The play was proficient and quite intricate at times. The man in motion turned out to be almost impossible to stop: Dolezel kept hitting Ricky Ross wide-open, and Dicken was doing the same with Douglass. Most AFL players are products of college programs, and though they're not as big or fast as their NFL counterparts, they are quick, and they know how to play the game from both sides of the ball. On top of their salaries, the Rush players receive room and board at a complex in Elk Grove Village; I don't know what they're paid, but it's enough to make them quit their day jobs for a few months. They clearly love football. The same could be said of the poor XFL saps sucked into the hype of that league, but it should be noted that no AFL players wear vanity-plate slogans like "He Hate Me" on their jerseys.

The Rush started slowly again in the second half, with lineman Tony Henderson killing one series all by himself. His man burned him for a sack on first down; then he flinched and was called for a false start--a five-yard penalty; and when Dicken hit Porter with a long bomb for an apparent touchdown, he was called for holding. The Rush tried a field goal out of their own zone, and when it fell short the Rampage ran the ball back to the Chicago 14 and quickly scored. At 33-17, the game seemed to belong to Grand Rapids.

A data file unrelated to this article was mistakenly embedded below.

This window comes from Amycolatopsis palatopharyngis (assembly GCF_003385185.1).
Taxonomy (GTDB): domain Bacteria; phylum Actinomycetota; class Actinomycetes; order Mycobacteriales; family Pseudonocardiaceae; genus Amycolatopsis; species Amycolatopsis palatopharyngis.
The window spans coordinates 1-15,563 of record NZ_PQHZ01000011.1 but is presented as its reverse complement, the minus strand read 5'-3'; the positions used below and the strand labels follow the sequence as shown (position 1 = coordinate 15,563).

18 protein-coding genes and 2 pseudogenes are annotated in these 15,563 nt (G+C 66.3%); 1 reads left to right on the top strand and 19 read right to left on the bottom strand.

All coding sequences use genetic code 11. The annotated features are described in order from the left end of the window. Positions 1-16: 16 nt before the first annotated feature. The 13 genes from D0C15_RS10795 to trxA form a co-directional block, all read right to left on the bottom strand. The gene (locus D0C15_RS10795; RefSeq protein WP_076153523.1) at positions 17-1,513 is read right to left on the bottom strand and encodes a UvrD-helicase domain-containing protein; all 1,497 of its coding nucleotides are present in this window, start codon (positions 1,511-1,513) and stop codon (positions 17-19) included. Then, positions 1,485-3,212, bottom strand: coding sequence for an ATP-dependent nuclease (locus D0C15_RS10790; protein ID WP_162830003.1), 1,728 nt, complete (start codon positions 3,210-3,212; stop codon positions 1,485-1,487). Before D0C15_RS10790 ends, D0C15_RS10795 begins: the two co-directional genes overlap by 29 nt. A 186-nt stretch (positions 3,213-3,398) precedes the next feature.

But that's NFL thinking, which turned out to have nothing to do with the AFL. Dicken hit Douglass with a couple of quick passes, the second for a touchdown, and the score was 33-24 heading into the fourth quarter. The Chicago defense suddenly stiffened, Grand Rapids kicked from its end zone, and Douglass ran the ball back to midfield. Then he pulled off a play worthy of a highlight reel in any league. Given a running start, he beat his man off the line of scrimmage and raced for the end zone. Dicken overthrew him, but somehow Douglass caught up with the ball, going up and hooking it one-handed, as if he were playing with a jai alai basket. The Rush were only two points behind, "Y.M.C.A." was playing on the PA--there's no escaping the Village People at any sporting event--and things were just warming up.

Grand Rapids marched right back and scored on a two-yard dive by Chris Avery. The point after made it 40-31 with just under eight minutes to play. As Bonner went headfirst into the end zone boards he caught a 35-yard bomb from Dicken to bring the Rush back to 40-38. At that point the PA announcer ordered, "Let's hear it for the Rushdie!" Yet Dolezel executed a lovely drive with crisp, short passes, ending with a field goal to put Grand Rapids up 43-38 with under a minute to play.

But like a page torn from the NBA, that final minute took more than 15 minutes to play.